<script src="https://ajax.googleapis.com/ajax/libs/jquery/2.0.0/jquery.js" type="text/javascript"></script>
<script type="text/javascript">
//<![CDATA[
(window.jQuery)||document.write('<script type="text/javascript" src="Scripts/jquery-2.0.0.js"><\/script>');//]]>
</script>

<script src="http://ajax.googleapis.com/ajax/libs/jqueryui/1.10.2/jquery-ui.js" type="text/javascript"></script>
<script type="text/javascript">
//<![CDATA[
(window.jQuery && window.jQuery.ui && window.jQuery.ui.version === '1.10.2')||document.write('<script type="text/javascript" src="Scripts/jquery-ui-1.10.2.js"><\/script>');//]]>
</script>

If you want to use jQuery 2.0.0 or a newer version than what came with ASP.NET 4.5, you'll want to update your NuGet packages for ScriptManager. These include the config info about the CDN locations. To update (or check your current version against the current) within Visual Studio go to Tools | Library Package Manager | Manage Libraries for Solution, and click on Updates on the left there.

image

Updated ASP.NET Web Optimization Framework includes CDN Fallback

If you're using ASP.NET MVC, you can update the included Microsoft.AspNet.Web.Optimization package to the -prerelease (as of these writing) to get CDN fallback as well.

Get Optimization Updates by "including PreRelease"

Note that I've on the Updates tab within the Manage NuGet Packages dialog but I've selected "Include Prerelease."

Now in my BundleConfig I can setup my bundles to include not only the CdnPath but also a CdnFallbackExpression:

public static void RegisterBundles(BundleCollection bundles)
{
bundles.UseCdn = true;
BundleTable.EnableOptimizations = true; //force optimization while debugging

var jquery = new ScriptBundle("~/bundles/jquery", "//ajax.aspnetcdn.com/ajax/jquery/jquery-2.0.0.min.js").Include(
"~/Scripts/jquery-{version}.js");
jquery.CdnFallbackExpression = "window.jQuery";
bundles.Add(jquery);
//...
}

Regardless of how you do it, remember when you setup Pingdom or other availability alerts that you should be testing your Content Delivery Network as well, from multiple locations. In this case, the CDN failure was extremely localized and relatively short but it could have been worse. A fallback technique like this would have allowed sites (like mine) to easily weather the storm.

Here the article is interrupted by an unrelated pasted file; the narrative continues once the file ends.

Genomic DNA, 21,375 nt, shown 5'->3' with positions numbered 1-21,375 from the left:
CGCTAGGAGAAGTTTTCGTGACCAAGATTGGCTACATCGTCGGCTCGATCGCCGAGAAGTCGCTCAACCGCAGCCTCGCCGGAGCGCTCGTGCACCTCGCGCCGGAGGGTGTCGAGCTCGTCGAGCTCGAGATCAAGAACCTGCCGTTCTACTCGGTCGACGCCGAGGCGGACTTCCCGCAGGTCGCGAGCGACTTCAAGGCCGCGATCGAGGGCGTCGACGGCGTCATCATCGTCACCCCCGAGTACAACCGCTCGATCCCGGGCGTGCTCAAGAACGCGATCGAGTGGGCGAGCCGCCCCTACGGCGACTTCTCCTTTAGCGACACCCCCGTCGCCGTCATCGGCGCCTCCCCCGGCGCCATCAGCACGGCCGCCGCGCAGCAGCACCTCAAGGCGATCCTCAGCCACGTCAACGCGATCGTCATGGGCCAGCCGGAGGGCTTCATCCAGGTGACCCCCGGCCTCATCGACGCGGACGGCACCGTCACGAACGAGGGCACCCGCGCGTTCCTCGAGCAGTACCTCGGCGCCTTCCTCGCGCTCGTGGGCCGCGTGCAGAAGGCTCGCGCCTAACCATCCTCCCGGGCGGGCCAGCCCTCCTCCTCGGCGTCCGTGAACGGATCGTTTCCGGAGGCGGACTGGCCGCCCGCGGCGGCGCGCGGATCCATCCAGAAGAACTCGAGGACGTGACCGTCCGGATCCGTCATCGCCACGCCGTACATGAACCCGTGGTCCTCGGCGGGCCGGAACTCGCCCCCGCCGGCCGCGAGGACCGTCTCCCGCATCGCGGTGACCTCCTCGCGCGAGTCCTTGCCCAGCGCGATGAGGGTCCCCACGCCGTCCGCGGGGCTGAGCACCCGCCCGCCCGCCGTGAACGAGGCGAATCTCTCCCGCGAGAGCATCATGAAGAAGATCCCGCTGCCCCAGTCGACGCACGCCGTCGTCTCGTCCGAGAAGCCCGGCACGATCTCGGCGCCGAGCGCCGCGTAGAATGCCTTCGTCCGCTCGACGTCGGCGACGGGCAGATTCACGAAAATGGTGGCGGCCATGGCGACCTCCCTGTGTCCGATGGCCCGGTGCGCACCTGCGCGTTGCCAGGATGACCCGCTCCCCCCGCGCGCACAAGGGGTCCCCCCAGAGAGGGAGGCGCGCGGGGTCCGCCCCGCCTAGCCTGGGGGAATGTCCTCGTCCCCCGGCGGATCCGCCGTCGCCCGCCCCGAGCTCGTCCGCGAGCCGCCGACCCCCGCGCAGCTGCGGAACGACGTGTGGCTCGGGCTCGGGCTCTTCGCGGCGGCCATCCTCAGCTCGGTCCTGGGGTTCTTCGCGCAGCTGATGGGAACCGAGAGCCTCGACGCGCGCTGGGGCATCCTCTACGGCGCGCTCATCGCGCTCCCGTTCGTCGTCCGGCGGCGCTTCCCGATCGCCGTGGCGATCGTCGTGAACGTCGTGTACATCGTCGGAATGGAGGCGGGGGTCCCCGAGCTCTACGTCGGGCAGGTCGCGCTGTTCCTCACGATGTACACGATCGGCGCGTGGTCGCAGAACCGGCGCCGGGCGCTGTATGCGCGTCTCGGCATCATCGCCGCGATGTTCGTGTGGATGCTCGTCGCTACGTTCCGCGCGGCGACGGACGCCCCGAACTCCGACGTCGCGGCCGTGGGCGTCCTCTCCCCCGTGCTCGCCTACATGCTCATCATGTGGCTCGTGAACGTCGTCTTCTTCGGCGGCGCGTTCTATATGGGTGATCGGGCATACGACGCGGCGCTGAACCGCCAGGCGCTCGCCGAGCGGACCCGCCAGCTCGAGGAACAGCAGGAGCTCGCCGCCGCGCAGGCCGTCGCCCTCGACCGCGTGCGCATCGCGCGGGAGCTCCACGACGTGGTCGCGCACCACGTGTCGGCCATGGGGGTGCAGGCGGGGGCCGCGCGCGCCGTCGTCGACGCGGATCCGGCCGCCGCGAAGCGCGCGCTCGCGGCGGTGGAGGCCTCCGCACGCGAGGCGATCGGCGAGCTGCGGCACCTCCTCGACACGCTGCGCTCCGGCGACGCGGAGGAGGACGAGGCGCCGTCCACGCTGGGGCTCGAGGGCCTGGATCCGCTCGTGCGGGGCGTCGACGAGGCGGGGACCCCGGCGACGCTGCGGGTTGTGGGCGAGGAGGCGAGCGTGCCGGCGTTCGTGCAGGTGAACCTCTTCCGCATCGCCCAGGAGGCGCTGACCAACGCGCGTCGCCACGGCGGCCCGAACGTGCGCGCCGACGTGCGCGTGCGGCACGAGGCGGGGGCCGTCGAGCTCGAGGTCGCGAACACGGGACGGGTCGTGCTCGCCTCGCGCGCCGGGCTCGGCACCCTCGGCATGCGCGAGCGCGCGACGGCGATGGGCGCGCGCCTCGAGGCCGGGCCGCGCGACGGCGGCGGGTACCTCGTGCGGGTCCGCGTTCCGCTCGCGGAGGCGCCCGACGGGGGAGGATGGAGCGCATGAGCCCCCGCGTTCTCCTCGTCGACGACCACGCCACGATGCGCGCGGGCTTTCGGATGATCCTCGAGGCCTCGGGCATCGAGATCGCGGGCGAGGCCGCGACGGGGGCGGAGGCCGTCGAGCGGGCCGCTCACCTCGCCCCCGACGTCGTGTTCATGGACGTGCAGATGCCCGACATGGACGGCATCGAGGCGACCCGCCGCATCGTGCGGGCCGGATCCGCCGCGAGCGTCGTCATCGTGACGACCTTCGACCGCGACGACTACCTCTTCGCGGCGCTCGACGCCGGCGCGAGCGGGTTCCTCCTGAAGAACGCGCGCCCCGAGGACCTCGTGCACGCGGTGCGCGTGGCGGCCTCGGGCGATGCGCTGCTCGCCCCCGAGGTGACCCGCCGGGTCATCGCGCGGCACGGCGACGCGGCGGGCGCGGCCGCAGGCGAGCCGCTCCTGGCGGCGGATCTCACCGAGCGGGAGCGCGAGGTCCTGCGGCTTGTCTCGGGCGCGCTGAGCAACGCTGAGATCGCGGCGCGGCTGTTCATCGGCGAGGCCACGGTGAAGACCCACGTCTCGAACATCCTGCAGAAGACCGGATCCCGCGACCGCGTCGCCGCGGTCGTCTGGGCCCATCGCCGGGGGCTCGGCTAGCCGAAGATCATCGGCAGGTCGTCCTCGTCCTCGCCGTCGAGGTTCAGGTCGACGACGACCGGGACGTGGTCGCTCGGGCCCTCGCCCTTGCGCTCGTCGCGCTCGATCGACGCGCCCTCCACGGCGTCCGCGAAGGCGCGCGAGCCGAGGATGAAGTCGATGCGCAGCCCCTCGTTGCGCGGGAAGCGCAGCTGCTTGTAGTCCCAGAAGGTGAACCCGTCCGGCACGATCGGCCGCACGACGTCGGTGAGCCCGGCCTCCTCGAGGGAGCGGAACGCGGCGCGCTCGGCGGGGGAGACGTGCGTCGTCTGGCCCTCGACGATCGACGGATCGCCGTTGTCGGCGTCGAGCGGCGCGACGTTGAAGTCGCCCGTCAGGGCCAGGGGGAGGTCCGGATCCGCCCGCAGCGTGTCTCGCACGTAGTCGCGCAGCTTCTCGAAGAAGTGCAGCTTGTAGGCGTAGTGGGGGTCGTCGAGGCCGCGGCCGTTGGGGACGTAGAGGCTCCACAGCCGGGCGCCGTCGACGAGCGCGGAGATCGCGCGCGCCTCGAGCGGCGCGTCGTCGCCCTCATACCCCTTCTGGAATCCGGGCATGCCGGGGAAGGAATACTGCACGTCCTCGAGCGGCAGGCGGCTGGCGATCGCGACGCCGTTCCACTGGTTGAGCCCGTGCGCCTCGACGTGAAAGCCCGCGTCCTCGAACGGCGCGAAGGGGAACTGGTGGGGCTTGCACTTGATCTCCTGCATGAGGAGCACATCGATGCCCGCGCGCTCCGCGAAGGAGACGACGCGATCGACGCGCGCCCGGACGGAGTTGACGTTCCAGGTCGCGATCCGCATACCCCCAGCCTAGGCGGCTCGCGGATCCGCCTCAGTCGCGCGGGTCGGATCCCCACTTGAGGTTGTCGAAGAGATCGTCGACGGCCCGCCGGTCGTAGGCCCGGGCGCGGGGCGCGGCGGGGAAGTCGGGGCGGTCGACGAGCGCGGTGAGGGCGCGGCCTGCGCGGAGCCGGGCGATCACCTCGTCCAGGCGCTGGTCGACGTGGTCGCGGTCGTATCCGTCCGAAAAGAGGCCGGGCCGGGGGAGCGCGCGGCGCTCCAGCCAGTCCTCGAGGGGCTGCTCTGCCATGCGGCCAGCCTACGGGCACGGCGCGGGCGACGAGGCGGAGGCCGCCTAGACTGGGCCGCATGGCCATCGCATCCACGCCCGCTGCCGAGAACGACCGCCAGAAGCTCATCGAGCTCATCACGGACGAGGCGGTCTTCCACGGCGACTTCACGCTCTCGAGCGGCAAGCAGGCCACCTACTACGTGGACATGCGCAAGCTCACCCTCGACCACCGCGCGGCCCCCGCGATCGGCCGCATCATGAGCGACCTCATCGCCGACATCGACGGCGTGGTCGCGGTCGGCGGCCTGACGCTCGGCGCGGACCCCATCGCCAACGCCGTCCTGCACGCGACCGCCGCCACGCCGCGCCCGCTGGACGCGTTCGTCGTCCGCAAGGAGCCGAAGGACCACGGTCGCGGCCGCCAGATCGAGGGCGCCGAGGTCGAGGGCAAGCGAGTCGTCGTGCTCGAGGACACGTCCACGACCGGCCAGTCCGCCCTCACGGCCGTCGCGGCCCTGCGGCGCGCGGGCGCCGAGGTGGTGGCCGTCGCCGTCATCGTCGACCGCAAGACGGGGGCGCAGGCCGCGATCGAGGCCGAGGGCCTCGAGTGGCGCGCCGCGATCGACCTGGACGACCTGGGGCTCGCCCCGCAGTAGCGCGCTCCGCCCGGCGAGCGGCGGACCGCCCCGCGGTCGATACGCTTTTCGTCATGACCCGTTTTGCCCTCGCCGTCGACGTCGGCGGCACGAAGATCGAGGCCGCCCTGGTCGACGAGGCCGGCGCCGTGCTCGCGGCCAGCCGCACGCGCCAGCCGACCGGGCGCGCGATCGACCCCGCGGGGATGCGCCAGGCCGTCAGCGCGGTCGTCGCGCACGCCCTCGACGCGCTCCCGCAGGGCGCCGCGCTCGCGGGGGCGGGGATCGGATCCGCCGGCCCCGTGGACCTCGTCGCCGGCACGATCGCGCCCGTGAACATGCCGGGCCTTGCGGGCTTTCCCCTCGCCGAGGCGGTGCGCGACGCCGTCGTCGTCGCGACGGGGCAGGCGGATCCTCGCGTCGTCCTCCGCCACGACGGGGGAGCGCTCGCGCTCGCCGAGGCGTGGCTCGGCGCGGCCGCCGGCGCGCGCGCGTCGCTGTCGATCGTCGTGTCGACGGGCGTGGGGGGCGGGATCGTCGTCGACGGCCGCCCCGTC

About Scott

Scott Hanselman is a former professor, former Chief Architect in finance, now speaker, consultant, father, diabetic, and Microsoft employee. I am a failed stand-up comic, a cornrower, and a book author.

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Pinching pennies when scaling in The Cloud

March 30, '13 Comments [44] Posted in Azure | Javascript
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The new Hanselminutes Site

Running a site in the cloud and paying for CPU time with pennies and fractions of pennies is a fascinating way to profile your app. I mean, we all should be profiling our apps, right? Really paying attention to what the CPU does and how many database connections are main, what memory usage is like, but we don't. If that code doesn't affect your pocketbook directly, you're less likely to bother.

Interestingly, I find myself performing optimizations driving my hybrid car or dealing with my smartphone's limited data plan. When resources are truly scarce and (most importantly) money is on the line, one finds ways - both clever and obvious - to optimize and cut costs.

Sloppy Code in the Cloud Costs Money